Three years and some unforgettable memes later, the Securities and Exchange Commission has announced that 5 individuals will face charges relating to promoting the Bitconnect Ponzi scheme.
“The SEC's complaint alleges that these promoters offered and sold the securities without registering the securities offering with the Commission, and without being registered as broker-dealers with the Commission, as required by the federal securities laws,” the release reads.
The promoters, including Trevon Brown, Craig Grant, Ryan Maasen, and Michael Noble are said to have “advertised the merits of investing in BitConnect's lending program to prospective investors, including by creating "testimonial" style videos and publishing them on YouTube, sometimes multiple times a day.” In exchange for their promotional efforts, the influencers and representatives were paid on a commission basis.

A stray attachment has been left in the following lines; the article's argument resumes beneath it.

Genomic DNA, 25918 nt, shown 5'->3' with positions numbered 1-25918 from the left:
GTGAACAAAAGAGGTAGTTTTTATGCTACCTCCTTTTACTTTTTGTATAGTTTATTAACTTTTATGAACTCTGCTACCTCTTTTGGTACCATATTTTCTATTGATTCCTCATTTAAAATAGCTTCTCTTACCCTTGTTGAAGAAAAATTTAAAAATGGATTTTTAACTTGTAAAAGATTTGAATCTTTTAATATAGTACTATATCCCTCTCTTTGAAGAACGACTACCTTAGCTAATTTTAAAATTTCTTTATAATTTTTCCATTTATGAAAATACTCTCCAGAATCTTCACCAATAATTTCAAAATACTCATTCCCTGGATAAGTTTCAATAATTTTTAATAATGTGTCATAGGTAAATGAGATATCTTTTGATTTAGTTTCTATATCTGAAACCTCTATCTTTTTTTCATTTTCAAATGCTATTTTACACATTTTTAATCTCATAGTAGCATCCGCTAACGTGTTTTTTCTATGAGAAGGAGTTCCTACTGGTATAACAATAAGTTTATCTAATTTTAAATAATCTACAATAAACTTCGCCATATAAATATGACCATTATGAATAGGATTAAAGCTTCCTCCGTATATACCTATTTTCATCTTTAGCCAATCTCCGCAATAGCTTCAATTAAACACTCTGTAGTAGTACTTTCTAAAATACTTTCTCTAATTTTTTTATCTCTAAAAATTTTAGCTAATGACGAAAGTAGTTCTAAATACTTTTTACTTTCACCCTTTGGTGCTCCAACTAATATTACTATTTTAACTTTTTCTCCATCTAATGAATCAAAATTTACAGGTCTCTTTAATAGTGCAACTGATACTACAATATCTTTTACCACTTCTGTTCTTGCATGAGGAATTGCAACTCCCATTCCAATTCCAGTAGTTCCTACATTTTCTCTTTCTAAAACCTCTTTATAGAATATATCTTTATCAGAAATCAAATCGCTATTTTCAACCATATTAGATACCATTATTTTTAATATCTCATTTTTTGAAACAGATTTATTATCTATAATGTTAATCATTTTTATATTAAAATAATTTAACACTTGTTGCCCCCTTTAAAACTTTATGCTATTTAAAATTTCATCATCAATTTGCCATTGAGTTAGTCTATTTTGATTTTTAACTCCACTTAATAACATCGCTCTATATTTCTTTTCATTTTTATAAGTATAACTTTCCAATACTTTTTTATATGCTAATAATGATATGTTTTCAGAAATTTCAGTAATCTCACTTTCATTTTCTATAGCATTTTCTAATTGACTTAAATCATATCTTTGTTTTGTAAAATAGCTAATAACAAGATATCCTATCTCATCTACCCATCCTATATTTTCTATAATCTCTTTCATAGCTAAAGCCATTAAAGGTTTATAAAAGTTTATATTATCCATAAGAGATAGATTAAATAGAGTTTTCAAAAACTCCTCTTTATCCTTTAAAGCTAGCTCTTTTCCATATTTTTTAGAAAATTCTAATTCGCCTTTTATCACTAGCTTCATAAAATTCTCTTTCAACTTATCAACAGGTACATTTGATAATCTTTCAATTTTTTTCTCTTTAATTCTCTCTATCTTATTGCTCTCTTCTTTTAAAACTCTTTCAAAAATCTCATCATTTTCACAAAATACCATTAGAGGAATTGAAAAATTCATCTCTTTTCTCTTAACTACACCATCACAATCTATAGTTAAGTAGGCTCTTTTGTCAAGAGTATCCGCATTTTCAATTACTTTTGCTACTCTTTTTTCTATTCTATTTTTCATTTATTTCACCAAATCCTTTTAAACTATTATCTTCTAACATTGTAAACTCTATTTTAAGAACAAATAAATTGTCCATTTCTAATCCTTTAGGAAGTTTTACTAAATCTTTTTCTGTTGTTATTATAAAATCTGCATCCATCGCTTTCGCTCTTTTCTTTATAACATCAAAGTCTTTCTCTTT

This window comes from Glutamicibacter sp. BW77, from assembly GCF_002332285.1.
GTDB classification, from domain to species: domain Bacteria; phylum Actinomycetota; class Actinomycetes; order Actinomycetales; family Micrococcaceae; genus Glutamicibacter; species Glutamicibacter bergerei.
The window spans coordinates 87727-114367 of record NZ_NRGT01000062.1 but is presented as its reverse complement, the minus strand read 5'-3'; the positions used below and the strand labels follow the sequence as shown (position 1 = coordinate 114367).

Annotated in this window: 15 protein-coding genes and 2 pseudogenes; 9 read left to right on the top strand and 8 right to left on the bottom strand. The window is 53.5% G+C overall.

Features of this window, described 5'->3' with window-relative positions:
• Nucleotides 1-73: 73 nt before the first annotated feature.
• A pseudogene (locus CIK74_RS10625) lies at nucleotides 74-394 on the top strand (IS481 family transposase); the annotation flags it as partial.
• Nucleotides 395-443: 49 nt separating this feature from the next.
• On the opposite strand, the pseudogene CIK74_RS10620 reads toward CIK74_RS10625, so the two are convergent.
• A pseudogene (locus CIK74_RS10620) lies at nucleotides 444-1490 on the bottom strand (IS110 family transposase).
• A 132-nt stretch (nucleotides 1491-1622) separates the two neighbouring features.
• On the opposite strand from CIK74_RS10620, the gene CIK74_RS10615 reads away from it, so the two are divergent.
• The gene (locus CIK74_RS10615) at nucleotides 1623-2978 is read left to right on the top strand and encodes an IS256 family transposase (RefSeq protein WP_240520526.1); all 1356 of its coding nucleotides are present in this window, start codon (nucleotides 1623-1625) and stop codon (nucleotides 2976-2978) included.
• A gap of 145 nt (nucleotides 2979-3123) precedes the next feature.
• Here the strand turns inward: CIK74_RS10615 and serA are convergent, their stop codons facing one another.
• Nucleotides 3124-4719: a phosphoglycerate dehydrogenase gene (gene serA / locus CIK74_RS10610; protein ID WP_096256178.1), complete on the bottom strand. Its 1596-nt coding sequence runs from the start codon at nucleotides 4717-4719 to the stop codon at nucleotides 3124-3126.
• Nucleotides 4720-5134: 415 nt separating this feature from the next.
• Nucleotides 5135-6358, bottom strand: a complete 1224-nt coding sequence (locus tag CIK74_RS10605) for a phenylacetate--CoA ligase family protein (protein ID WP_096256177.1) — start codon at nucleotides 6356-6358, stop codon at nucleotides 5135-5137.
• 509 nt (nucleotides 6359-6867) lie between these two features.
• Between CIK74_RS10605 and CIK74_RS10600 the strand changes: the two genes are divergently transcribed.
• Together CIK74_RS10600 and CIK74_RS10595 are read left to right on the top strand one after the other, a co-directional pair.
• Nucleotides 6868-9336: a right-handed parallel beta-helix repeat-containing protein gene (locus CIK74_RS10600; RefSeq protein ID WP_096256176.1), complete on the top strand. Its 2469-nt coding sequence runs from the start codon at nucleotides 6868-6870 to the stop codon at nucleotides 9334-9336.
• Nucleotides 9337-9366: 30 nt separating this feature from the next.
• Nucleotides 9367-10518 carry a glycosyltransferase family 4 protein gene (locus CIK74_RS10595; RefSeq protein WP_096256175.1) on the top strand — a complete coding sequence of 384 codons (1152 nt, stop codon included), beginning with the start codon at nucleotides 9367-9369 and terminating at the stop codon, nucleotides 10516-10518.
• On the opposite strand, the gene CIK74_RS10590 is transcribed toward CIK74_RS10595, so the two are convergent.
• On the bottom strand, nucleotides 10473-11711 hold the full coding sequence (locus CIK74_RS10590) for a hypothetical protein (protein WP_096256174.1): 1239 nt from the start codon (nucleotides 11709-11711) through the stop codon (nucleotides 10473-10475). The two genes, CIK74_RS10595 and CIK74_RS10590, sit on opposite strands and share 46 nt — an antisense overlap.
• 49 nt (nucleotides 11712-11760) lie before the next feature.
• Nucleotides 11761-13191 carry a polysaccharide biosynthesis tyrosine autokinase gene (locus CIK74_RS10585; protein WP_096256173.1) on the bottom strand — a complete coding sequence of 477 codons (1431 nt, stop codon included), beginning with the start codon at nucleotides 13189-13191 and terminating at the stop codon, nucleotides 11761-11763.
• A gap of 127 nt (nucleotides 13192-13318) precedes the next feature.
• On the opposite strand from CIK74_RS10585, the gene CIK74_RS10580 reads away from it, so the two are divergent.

The release also named Joshua Jeppesen as “a liaison between BitConnect and promoters.”
Shortly after the release, Trevon Brown (better known as Trevon James) posted a Tweet in which he did not deny the charges and said that the community would “rally” around him.
"We will seek to hold accountable those who illegally profit by capitalizing on the public's interest in digital assets,” said Lara Shalov Mehraban, Associate Regional Director of SEC's New York Regional Office in the release.
The company, which collapsed in 2018, was widely accused on being a ponzi scheme from several analysts and observers, including Ethereum co-founder Vitalik Buterin. Last year, an Australian man was charged in connection with the company’s fraud. Many will be familiar with the project due to a now-legendary presentation from investor Carlos Matos:
Multiple crypto lawyers have taken to Twitter to speculate on the long-term ramifications of this case. Gabriel Shapiro noted that even though the SEC is targeting a known fraud in Bitconnect, it could end up being a “blueprint” for action against other DAOs.